Iowa Gov. Kim Reynolds on Thursday signed a bill to ban mask mandates in the state’s public schools, as well as in cities and counties, joining Texas.
“The state of Iowa is putting parents back in control of their child’s education and taking greater steps to protect the rights of all Iowans to make their own health care decisions,” Reynolds said in a release to news outlets.
“I am proud to be a governor of a state that values personal responsibility and individual liberties. I want to thank the Iowa Legislature for their quick work in bringing this bill to my desk so that it can be signed into law.”
Reynolds signed the bill into law after midnight, after it passed the Republican-led Iowa legislature. The law bans mask mandates in K-12th grade schools, and prevents local governments from mandating masks in businesses.
Texas Gov. Greg Abbott had issued a similar order for the Lone Star state on May 18, saying that local governments that try to impose mask mandates can be fined up to $1,000, starting May 21. Meanwhile, schools are prohibited from mandating masks after June 4.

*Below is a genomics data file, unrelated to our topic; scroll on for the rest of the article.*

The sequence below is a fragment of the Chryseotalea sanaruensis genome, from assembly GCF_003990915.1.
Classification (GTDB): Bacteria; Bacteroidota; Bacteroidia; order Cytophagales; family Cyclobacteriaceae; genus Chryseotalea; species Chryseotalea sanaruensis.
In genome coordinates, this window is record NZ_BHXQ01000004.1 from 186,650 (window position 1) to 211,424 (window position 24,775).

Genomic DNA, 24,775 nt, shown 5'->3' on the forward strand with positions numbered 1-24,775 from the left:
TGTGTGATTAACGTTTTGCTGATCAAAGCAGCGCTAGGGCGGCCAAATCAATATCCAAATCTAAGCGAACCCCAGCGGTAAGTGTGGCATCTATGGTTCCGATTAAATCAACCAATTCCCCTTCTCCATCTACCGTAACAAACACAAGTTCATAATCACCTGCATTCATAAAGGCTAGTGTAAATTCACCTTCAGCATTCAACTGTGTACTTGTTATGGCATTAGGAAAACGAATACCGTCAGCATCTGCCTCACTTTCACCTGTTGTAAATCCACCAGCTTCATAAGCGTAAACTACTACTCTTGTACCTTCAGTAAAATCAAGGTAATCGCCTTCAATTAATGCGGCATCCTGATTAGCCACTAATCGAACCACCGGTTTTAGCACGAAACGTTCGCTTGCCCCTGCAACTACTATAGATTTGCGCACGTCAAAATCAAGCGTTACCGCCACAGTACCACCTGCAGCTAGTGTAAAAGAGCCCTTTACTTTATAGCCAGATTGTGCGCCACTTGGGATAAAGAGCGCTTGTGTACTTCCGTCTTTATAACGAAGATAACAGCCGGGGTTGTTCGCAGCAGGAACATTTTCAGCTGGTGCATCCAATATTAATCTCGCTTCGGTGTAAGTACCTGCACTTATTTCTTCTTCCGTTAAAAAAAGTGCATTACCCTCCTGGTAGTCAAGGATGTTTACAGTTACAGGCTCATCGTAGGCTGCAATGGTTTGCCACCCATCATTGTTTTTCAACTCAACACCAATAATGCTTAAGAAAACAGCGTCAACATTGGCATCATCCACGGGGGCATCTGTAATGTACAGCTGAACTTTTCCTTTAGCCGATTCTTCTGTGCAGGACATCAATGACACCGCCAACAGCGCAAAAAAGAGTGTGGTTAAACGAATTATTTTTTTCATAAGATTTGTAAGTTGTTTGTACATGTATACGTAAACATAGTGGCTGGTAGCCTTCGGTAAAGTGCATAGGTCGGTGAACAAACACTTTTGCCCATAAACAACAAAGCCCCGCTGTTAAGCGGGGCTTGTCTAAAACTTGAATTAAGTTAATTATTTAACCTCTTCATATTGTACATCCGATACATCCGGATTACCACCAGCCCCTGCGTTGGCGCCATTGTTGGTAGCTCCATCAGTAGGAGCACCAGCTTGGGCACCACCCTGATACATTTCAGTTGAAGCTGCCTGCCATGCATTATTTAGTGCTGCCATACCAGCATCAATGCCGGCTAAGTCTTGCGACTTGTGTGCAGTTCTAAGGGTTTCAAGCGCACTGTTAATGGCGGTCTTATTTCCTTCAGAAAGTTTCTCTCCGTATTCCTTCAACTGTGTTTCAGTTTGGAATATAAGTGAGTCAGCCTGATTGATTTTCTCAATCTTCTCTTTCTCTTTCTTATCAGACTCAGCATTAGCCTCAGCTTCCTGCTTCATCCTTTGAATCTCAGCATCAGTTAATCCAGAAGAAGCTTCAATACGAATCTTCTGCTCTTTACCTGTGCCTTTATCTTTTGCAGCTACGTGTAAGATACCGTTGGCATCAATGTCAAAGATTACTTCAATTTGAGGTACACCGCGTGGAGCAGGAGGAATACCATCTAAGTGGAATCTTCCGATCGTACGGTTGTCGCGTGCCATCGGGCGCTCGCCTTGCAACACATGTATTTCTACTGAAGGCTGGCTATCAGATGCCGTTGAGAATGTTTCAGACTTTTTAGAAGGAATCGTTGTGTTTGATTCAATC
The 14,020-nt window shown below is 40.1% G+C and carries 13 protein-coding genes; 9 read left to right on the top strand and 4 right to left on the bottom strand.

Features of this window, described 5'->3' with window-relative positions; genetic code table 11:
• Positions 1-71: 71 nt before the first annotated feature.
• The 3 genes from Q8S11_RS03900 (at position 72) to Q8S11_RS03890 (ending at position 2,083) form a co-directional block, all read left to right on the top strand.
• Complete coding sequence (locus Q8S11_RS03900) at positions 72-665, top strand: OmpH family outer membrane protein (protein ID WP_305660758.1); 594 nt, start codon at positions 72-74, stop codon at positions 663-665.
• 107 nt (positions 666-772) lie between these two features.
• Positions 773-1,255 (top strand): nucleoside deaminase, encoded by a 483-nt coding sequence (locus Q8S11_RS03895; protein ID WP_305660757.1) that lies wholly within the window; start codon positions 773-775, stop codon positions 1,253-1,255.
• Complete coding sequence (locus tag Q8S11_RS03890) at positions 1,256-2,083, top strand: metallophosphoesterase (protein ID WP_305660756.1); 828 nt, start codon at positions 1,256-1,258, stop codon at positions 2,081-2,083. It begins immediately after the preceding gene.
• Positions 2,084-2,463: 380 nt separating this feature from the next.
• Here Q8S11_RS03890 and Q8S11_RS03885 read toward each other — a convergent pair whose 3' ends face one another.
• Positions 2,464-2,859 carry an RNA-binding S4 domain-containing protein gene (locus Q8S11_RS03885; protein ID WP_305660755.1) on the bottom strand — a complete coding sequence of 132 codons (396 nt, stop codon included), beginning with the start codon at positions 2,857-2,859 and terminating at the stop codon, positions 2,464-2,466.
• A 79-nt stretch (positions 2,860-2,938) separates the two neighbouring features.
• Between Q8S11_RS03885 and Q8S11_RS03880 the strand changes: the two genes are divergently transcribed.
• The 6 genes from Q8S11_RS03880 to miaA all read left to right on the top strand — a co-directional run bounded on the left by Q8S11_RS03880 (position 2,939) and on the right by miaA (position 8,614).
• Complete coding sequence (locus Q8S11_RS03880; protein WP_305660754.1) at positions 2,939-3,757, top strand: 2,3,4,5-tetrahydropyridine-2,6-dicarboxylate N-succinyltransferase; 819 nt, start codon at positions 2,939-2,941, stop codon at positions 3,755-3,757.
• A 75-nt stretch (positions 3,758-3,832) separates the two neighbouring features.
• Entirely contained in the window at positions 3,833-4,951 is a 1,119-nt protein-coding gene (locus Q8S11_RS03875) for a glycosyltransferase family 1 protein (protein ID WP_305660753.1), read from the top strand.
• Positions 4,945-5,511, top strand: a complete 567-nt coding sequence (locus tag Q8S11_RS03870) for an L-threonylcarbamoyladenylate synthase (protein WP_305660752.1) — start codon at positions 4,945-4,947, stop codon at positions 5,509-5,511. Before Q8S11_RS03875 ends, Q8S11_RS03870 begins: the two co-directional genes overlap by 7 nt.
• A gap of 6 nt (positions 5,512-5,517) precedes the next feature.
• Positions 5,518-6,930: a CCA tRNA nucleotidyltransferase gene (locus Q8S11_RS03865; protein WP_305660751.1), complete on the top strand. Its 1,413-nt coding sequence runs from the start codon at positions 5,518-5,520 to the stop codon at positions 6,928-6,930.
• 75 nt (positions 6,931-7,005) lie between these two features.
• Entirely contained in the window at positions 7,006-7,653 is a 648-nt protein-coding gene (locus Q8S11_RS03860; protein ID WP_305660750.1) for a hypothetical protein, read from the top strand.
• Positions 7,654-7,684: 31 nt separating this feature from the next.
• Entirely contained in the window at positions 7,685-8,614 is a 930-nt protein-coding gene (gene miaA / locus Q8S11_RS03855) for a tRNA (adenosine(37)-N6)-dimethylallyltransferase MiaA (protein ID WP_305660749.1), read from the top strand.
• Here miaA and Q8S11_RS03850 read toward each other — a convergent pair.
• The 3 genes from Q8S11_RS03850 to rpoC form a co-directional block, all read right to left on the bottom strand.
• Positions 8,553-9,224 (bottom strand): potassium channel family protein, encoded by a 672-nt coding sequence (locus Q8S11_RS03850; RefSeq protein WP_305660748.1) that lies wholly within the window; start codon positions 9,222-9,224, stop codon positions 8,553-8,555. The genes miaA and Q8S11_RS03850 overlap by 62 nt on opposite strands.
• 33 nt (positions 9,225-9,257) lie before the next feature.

“Texans, not gov’t, should decide their best health practices,” Abbott said in a statement.
The two states’ decision on mask mandates come just days after the Centers for Disease Control and Prevention (CDC) announced that people who are fully vaccinated against the CCP (Chinese Communist Party) virus can “resume activities without wearing a mask or physically distancing,” including in most indoor areas. The federal agency also released an infographic that compares certain common activities that it deems safe or not safe for vaccinated compared to unvaccinated people.
The latest CDC guidance builds on its previous announcement on April 27, which said that people who are vaccinated could attend small gatherings outdoors and join in other outdoor activities without needing to wear masks.
As of Thursday 8 p.m. ET, more than 126 million Americans have been fully vaccinated, amounting to about 38.1 percent of the U.S. population.
A number of U.S. states have started seeing some days of no deaths due to the CCP virus in recent weeks, including Idaho, Minnesota, and Wisconsin. Texas, the second most populous U.S. state, saw a zero-death day for the first time since March 2020.
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